The OTHER Big Court Ruling Today

The Supreme Court here in the United States issued a major ruling to uphold a key provision of President Obama’s signature health care reform law. Naturally, that’s sucking up most of the media attention today. But, there was an other key ruling a quarter way around the world that deserves some attention.

The UN’s International Criminal Tribunal for the Former Yugoslavia (where I worked for a spell as an intern 10 years ago) acquitted Bosnian-Serb political leader Radovan Karadzic of one count of Genocide, but upheld 11 other counts, including one other Genocide charge.

Presiding Judge Oh-Gon Kwon said prosecutors did not provide enough evidence to “be capable of supporting a conviction of genocide in the municipalities” — a charge covering the mass killings, expulsions and persecution by Serb forces of Muslims and Croats from Bosnian towns early in the country’s 1992-95 war.

While the dismissal of one genocide charge was a setback for prosecutors, judges upheld 10 more charges, including a genocide count covering Karadzic’s alleged involvement in the 1995 Srebrenica massacre of 8,000 Muslim men and boys.

Prosecutors finished presenting their evidence in May and earlier this month Karadzic had asked judges to dismiss all 11 counts against him, saying prosecutors had failed to prove their case.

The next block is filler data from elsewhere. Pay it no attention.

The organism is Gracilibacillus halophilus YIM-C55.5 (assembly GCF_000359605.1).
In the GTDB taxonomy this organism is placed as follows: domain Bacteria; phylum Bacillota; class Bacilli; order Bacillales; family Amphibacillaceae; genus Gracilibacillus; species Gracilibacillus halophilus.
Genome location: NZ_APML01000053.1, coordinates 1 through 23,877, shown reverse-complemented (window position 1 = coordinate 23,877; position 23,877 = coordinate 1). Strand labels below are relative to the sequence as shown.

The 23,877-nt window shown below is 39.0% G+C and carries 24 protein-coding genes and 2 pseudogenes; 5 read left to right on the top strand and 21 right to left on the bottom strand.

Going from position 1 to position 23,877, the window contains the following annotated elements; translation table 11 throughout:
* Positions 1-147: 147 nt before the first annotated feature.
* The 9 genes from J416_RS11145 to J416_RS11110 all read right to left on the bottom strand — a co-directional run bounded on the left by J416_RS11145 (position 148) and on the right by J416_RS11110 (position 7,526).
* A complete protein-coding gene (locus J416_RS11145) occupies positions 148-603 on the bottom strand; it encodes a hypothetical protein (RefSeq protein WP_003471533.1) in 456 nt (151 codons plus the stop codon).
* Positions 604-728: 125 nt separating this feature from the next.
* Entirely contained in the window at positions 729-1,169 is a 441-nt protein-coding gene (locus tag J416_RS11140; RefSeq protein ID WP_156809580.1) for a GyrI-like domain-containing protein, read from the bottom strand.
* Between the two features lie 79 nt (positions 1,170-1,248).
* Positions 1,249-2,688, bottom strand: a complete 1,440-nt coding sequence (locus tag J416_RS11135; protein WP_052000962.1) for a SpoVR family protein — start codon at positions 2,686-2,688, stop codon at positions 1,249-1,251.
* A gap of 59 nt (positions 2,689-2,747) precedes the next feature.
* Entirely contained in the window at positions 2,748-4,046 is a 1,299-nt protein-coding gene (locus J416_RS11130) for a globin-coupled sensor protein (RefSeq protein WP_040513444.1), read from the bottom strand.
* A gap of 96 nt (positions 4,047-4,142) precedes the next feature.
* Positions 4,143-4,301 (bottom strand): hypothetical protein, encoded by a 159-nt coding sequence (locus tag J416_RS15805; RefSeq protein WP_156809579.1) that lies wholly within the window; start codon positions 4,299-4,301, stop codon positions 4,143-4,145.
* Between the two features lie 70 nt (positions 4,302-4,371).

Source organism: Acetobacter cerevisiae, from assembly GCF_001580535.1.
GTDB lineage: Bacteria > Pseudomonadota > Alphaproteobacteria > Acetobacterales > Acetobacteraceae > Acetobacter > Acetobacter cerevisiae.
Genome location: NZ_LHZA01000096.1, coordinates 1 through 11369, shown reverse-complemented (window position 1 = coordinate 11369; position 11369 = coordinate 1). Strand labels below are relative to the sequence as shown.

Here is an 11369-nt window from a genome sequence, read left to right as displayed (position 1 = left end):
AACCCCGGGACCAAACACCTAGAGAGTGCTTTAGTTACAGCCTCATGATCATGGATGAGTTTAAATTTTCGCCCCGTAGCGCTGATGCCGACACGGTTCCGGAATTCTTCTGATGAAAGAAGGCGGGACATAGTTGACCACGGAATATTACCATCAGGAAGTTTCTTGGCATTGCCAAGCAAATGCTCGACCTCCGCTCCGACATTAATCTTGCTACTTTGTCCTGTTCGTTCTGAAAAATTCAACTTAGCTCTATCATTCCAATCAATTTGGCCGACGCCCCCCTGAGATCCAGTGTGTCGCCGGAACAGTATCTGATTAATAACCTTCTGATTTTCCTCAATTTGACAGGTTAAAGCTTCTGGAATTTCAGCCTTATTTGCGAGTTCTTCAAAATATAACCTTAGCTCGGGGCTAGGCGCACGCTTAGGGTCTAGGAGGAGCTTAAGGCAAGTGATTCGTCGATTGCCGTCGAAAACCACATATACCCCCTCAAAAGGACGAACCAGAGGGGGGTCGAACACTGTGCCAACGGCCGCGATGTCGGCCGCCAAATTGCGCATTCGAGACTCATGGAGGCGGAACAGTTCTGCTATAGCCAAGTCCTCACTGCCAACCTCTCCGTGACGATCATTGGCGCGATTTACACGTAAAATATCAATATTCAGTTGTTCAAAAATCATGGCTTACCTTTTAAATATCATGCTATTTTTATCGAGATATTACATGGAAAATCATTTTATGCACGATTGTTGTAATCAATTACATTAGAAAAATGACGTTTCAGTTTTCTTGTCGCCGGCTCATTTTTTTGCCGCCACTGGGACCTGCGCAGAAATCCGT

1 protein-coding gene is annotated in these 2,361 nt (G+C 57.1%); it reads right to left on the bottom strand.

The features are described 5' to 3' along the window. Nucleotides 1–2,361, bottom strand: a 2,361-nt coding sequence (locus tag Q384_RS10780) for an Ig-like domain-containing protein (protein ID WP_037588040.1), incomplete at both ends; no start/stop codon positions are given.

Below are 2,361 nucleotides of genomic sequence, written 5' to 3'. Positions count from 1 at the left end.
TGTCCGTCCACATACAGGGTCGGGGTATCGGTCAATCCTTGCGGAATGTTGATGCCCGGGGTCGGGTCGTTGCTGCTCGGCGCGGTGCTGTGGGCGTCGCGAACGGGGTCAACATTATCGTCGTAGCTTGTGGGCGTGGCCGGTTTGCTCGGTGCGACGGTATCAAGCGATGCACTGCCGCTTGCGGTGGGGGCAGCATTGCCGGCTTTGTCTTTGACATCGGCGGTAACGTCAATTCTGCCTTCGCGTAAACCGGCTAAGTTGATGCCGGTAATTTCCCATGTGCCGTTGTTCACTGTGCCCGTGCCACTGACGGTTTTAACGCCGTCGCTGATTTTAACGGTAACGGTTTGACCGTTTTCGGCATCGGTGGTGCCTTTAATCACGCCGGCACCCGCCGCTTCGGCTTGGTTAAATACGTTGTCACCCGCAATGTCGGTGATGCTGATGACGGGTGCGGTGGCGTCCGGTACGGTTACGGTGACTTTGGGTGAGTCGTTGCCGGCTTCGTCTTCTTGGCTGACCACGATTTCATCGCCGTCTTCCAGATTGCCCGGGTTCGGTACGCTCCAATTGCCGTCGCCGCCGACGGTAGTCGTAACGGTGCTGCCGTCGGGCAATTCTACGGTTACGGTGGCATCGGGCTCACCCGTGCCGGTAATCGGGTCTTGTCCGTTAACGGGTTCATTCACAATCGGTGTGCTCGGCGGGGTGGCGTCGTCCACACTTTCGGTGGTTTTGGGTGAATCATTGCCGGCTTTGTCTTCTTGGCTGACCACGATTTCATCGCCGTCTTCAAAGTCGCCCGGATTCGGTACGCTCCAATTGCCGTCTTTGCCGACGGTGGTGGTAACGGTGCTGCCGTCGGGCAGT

This happened at the halfway point of the trial. What’s significant here is that the judges basically ruled that genocide was not happening in Bosnia in 1992-93. This is not to say that a whole lot of people did not get killed. Rather,  what distinguishes “Genocide” from “mass killing members of a specific group” is that to prove genocide you have to prove that the intent of the killing was to wipe out the group, in whole or in part. That question of intent was apparently not sufficiently proven to a sufficient degree.

So does this mean that Karadzic, who is one of the masterminds of the Bosnian genocide, will get off free of the charge? Not likely. That’s because the judges have ruled that by 1995 (the Srebrenica massacre) the intent to commit genocide was apparent. So, Karadzic and his co-conspirator General Radko Mladic could still face genocide charges stemming from crimes committed from 1995-on.

According to the judges, the joint criminal conspiracy to commit genocide (as opposed to just mass killing) probably did not commence until after 1993. This may be a minor distinction for the families of those lost killed in the conflict, but it serves as an important legal footnote to the ongoing quest for justice in the Balkans